You Make One Bus App... Then Hundreds Come At Once
London buses aren’t known for their speed, but when we were asked to produce a series of micro-apps to show upcoming bus data for an individual route, we needed to hit the accelerator.
Building the app for a single bus route was fairly straightforward – but replicating and deploying it for hundreds of other routes, across both iOS and Android, took some smart thinking.
when it comes to deploying a finished app on Android and iOS, the process is tediously manual
It’s pretty straightforward to automate the building and deployment of web applications. The benefits are well understood and there are loads of tools around to help you achieve single click builds. For mobile apps, it’s a different ballgame. Building the apps themselves requires a lot more tooling, and then deploying them means submitting them to the app-store review gods and praying for their blessing.
We’re all for using third-party tools to streamline development (and we’ve even built a few of our own), because we use CI (continuous integration), so we’re instantly frustrated by the tediously manual process for deploying a finished app on Android and iOS. It’s like having to hand-sew the teabag before you put it in your mug.
It’s a process which isn’t much of a problem when you’re delivering one big app, but when you need to perform the task hundreds of times… not even the lowliest intern deserves that kind of punishment.
The solution was a third-party tool called, appropriately enough, Fastlane.
When we started using Fastlane, it wasn’t as fully developed as it is today: it only supported iOS deployment and it didn’t have as many neat plug-ins as it has now. Even so, it made the iOS side of things far easier.
We wrote a script to take care of copying across resources like app icons, setting up the environment for production and changing values within the project (such as the bus route number). Then we made our first use of Fastlane from within the script, signing (sigh), building an IPA (gym) and then uploading it to iTunes Connect (deliver) along with metadata and artwork. And it worked! We were able to call this script from another script with different options/parameters to generate all of the bus apps for every bus in London.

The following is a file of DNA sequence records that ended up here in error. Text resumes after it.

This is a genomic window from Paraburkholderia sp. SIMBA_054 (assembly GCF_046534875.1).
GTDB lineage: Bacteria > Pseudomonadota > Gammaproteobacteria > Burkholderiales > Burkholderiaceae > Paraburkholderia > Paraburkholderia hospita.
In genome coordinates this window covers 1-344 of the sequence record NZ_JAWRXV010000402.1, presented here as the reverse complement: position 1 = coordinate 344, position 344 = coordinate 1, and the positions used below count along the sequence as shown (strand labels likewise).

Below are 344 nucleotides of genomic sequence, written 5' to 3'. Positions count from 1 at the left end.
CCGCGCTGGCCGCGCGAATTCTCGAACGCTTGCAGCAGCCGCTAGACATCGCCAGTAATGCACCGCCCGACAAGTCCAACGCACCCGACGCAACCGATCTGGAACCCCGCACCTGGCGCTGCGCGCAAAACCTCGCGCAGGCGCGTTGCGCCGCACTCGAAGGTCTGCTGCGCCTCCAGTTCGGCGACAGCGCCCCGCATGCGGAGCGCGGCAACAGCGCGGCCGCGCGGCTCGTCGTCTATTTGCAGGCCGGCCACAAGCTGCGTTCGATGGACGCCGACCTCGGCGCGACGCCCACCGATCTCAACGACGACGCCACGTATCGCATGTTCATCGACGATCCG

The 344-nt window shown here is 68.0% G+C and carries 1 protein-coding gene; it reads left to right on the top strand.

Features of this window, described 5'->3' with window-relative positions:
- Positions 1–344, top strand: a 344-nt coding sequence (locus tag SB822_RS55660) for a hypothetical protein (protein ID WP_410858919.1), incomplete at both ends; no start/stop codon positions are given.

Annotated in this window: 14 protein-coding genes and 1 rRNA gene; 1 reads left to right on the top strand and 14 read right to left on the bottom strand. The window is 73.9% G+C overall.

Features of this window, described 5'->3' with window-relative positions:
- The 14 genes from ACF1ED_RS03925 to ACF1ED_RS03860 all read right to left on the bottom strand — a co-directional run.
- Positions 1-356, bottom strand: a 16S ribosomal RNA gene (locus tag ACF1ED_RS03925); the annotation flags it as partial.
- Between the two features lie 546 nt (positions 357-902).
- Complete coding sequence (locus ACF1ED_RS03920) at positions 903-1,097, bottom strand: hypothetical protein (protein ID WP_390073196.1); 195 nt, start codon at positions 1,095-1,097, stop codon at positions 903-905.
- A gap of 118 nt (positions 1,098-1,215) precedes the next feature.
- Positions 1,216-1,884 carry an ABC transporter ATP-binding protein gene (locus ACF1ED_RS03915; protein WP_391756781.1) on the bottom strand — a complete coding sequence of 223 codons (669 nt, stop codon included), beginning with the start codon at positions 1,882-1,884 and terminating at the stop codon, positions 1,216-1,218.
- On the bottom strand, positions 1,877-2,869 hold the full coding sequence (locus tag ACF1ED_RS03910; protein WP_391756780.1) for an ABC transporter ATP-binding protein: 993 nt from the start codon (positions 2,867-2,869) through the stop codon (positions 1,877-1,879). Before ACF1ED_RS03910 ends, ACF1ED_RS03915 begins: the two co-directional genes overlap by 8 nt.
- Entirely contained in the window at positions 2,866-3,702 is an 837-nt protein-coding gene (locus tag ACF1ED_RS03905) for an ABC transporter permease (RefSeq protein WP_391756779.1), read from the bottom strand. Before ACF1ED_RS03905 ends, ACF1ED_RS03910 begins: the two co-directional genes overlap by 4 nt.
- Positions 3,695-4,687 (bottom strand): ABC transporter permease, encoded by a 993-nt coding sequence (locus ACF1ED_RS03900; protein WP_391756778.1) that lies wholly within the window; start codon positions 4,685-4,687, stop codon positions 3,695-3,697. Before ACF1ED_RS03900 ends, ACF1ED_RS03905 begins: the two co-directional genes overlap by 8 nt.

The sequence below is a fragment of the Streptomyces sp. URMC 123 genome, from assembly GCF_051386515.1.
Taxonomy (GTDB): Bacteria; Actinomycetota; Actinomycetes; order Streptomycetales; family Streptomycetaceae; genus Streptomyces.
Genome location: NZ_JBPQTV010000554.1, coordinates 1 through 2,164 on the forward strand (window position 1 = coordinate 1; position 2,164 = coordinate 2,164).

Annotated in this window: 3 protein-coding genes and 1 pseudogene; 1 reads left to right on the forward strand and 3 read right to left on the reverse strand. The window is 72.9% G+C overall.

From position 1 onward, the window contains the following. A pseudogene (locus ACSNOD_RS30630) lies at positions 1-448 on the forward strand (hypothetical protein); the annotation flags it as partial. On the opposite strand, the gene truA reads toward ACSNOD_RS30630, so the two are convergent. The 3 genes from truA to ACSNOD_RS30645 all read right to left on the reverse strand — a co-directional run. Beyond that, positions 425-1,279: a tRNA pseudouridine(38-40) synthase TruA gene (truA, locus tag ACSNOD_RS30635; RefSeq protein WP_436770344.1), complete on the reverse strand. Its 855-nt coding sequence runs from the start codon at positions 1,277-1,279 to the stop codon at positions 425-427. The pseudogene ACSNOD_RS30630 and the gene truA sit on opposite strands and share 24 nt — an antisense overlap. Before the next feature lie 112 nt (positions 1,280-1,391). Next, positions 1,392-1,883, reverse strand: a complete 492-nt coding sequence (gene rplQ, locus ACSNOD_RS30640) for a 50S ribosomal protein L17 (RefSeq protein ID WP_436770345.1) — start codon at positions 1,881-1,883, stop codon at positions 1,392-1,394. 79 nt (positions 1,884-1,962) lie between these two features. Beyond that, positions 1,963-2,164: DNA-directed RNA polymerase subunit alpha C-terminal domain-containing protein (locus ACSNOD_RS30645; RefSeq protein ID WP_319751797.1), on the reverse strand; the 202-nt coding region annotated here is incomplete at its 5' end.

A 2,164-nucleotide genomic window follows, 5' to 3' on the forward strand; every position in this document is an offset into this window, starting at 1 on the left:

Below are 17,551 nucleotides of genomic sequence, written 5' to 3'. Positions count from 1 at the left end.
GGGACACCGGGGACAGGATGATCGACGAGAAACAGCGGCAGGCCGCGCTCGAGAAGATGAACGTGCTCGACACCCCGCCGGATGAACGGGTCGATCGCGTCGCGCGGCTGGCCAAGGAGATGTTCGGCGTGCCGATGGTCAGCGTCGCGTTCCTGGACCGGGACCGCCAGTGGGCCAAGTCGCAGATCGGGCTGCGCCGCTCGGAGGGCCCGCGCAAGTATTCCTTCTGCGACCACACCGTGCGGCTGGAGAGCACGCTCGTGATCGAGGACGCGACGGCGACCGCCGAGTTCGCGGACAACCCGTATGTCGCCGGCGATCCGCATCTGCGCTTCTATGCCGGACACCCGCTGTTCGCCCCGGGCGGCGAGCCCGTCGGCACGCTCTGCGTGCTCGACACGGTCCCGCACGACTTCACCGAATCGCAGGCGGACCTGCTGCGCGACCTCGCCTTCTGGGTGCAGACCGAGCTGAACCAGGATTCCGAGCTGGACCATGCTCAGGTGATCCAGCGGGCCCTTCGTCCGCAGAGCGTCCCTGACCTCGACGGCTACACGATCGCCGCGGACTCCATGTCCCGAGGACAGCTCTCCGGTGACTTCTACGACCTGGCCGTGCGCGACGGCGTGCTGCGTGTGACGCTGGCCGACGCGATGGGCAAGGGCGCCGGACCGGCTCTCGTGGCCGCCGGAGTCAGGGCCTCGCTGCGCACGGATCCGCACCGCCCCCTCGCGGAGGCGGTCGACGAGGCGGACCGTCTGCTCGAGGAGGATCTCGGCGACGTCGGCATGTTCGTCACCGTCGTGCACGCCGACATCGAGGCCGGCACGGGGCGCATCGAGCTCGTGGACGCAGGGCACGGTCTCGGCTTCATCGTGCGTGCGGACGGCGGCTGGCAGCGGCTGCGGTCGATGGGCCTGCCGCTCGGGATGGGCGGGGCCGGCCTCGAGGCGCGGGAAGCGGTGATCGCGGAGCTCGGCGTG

We also like to release builds regularly to Testflight for our clients to play with, as part of our CI approach, so we keep things agile and efficient. This time we made use of all aspects of Fastlane without the use of a bash shell script. We found a plug-in to automate generation of the app icon, so we were able to deploy builds to Android as long as the app had been created manually in advance. And we set it up so it would report success or failure to one of our Slack channels.
In the end, we managed to boil down deployment of a test build to a single terminal command: “fastlane beta”.
Because the deployment process was so seamless, we found ourselves slipping naturally into a CI (continuous deployment) pattern and building more frequently, much to the delight of our clients.
Apple has now started to encourage developers to steer away from bulk uploading micro-apps like these, so the need to submit hundreds of apps is no longer a problem. Fastlane for us now is a useful way to update standalone apps and add them to Testflight as part of CI, rather than as a bulk upload hack. It gets you out of the bus lane and into the Fastlane…